Finland calls on Sweden to restore old skulls taken for biological research in 1873
After about 150 years, the Finnish Ministry of Education and Culture is preparing an official request to return human remains that have been stolen from Finnish cemeteries and transported to Sweden for racial research, according to reports from the Swedish newspaper Expressen. In 1873, Swedish researchers discovered the remains of cemeteries in Finland, which became known as the Pälkäneskallarna. The skulls were transported to Sweden as part of Karolinska Institutet’s (KI) race study project.
There are currently about seventy skulls bearing the word “pimple” in Karolinska Institutet’s collection. According to a Finnish radio company, Yle, several demands have been made for the skulls to be returned to the ground where they were excavated. Many KI students, doctors and other activists in Sweden and Finland demanded that the Finnish remains be returned before the autumn term begins this summer.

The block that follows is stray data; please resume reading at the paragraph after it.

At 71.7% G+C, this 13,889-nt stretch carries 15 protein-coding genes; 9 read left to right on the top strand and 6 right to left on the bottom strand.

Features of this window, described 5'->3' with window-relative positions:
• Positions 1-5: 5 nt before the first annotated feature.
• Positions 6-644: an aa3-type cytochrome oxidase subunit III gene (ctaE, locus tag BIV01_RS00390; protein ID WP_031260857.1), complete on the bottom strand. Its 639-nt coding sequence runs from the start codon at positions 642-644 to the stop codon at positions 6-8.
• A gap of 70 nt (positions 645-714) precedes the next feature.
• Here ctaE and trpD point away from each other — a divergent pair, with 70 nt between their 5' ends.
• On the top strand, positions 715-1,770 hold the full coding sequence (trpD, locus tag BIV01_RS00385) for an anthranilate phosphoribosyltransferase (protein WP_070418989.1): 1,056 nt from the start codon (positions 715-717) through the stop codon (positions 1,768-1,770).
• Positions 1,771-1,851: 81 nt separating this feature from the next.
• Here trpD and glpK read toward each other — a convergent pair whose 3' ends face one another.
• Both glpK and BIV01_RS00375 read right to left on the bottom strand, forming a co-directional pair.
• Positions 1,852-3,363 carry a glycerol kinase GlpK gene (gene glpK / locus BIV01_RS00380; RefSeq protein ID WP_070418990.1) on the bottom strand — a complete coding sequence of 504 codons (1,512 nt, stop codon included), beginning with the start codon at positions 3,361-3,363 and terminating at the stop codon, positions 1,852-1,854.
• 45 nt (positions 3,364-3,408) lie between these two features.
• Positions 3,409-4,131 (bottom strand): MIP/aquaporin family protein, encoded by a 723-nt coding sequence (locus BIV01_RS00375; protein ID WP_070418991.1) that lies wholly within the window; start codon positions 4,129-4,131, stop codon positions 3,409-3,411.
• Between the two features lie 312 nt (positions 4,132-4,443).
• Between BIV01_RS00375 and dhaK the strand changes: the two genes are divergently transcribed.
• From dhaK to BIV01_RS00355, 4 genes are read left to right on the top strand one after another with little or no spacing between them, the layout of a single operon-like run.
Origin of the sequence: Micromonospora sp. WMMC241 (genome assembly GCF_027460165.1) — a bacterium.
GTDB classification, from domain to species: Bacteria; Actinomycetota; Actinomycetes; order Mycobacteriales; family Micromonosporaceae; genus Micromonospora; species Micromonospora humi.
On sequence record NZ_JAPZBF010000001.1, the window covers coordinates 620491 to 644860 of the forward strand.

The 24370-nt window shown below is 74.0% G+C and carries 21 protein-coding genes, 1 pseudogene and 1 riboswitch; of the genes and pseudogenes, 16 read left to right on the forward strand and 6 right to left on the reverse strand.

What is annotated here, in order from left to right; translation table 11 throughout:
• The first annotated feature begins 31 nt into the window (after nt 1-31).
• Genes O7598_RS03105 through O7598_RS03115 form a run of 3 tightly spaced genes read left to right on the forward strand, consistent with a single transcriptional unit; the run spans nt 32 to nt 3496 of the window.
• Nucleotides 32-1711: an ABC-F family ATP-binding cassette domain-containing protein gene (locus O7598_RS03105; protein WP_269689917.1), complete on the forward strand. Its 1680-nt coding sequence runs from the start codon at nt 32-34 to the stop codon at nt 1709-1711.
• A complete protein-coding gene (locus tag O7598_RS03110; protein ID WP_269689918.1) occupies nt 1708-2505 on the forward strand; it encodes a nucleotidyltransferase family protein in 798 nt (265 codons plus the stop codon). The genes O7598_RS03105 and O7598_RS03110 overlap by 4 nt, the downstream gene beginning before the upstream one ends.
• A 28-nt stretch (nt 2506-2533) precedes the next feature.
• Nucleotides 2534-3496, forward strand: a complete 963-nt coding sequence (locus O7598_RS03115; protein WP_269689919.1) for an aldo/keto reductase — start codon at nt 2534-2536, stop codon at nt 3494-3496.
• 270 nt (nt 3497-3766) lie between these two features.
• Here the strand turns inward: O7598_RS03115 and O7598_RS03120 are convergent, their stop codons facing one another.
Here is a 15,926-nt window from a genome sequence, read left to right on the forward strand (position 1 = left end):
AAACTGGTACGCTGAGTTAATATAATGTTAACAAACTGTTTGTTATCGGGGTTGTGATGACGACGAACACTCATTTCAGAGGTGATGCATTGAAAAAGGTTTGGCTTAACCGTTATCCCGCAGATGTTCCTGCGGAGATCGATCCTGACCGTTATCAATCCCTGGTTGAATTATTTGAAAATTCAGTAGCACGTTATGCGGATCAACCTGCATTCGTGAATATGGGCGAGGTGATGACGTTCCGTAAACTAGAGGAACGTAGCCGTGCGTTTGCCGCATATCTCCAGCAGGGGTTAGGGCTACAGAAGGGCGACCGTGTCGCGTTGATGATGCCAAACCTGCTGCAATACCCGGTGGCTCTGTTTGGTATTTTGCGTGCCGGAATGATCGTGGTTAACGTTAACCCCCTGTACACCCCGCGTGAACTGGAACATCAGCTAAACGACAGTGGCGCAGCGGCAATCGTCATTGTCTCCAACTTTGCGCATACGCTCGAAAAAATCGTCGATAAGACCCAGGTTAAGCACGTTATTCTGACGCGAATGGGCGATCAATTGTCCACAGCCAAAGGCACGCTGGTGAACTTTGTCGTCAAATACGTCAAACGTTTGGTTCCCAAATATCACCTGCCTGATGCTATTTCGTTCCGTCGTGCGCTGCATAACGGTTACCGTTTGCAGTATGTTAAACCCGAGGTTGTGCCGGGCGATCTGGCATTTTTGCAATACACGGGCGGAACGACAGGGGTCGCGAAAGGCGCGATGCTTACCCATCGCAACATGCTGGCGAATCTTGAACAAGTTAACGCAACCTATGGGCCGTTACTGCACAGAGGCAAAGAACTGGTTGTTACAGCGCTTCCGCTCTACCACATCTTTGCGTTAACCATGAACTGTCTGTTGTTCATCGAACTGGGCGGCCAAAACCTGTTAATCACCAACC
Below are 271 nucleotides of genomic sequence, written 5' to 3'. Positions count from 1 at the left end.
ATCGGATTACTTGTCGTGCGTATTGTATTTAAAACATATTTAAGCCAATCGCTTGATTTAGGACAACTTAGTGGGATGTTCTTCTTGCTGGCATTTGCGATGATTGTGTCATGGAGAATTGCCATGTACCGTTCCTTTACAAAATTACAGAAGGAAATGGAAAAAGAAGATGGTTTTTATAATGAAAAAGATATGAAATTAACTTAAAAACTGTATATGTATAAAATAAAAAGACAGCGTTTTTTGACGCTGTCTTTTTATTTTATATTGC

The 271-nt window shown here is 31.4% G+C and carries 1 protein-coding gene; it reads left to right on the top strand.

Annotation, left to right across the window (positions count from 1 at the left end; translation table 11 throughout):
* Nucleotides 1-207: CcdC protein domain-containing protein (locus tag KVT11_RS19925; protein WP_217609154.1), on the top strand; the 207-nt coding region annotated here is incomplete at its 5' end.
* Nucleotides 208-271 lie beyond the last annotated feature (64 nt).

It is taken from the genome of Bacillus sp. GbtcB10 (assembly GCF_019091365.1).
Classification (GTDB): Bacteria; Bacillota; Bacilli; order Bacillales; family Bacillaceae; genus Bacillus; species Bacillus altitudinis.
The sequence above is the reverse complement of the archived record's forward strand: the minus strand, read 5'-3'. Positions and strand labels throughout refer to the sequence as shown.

Karolinska Institutet apologized in 2019
Karolinska Institutet apologized to Finland in 2019, but the remains have not been returned. According to KI, they are investigating the matter because returns follow international standards and there are no laws for leaving remains. Against this background, KI will continue to investigate the wishes for the Finnish remains to return, in collaboration with the National Heritage Board and other relevant Finnish authorities and institutions, according to Expressen. The Finnish Ministry of Education is now trying to determine the exact location of the bodies, with the intention of burying skulls at the same place where they were exhumed, when they are returned to them. Major changes in Finland’s geography have taken place over the past 150 years, however, and what was once Rautalampi parish, where KI discovered Skull, was much larger during the nineteenth century than the current municipality of Rautalampi. According to Prime Minister Joni Hiitola from the Finnish Ministry of Education, their goal is to complete the investigation into the skulls’ origins by the autumn of 2021, Expressen reported.
“There is no precedent for how to handle return claims”
The activists’ initiative is applauded at KI. According to Swedish Radio, however, the administrator and medical historian at Karolinska Institutet, Maria Josephson, stated that they are happy that this issue has been raised, but there is no precedent for how to handle return claims when they come from a collection of private people, as in in this case.